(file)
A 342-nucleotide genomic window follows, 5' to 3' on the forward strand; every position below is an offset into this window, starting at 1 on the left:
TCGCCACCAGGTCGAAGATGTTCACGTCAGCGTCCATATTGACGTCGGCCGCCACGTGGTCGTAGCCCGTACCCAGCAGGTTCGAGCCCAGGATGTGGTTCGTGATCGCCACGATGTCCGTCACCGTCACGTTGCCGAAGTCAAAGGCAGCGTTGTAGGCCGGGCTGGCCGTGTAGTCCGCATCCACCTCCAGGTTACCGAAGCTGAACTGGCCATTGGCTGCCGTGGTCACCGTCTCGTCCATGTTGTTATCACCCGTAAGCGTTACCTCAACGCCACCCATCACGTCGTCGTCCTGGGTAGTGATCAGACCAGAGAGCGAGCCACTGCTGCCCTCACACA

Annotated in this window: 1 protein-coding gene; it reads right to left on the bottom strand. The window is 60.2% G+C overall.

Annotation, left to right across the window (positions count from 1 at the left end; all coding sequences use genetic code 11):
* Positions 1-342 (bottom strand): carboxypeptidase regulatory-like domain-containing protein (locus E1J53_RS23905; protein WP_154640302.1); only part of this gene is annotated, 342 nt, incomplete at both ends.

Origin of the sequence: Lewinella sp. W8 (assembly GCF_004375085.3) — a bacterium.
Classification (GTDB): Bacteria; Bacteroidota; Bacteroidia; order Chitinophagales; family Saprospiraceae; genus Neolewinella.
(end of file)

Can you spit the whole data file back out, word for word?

A 342-nucleotide genomic window follows, 5' to 3' on the forward strand; every position below is an offset into this window, starting at 1 on the left:
TCGCCACCAGGTCGAAGATGTTCACGTCAGCGTCCATATTGACGTCGGCCGCCACGTGGTCGTAGCCCGTACCCAGCAGGTTCGAGCCCAGGATGTGGTTCGTGATCGCCACGATGTCCGTCACCGTCACGTTGCCGAAGTCAAAGGCAGCGTTGTAGGCCGGGCTGGCCGTGTAGTCCGCATCCACCTCCAGGTTACCGAAGCTGAACTGGCCATTGGCTGCCGTGGTCACCGTCTCGTCCATGTTGTTATCACCCGTAAGCGTTACCTCAACGCCACCCATCACGTCGTCGTCCTGGGTAGTGATCAGACCAGAGAGCGAGCCACTGCTGCCCTCACACA

Annotated in this window: 1 protein-coding gene; it reads right to left on the bottom strand. The window is 60.2% G+C overall.

Annotation, left to right across the window (positions count from 1 at the left end; all coding sequences use genetic code 11):
* Positions 1-342 (bottom strand): carboxypeptidase regulatory-like domain-containing protein (locus E1J53_RS23905; protein WP_154640302.1); only part of this gene is annotated, 342 nt, incomplete at both ends.

Origin of the sequence: Lewinella sp. W8 (assembly GCF_004375085.3) — a bacterium.
Classification (GTDB): Bacteria; Bacteroidota; Bacteroidia; order Chitinophagales; family Saprospiraceae; genus Neolewinella.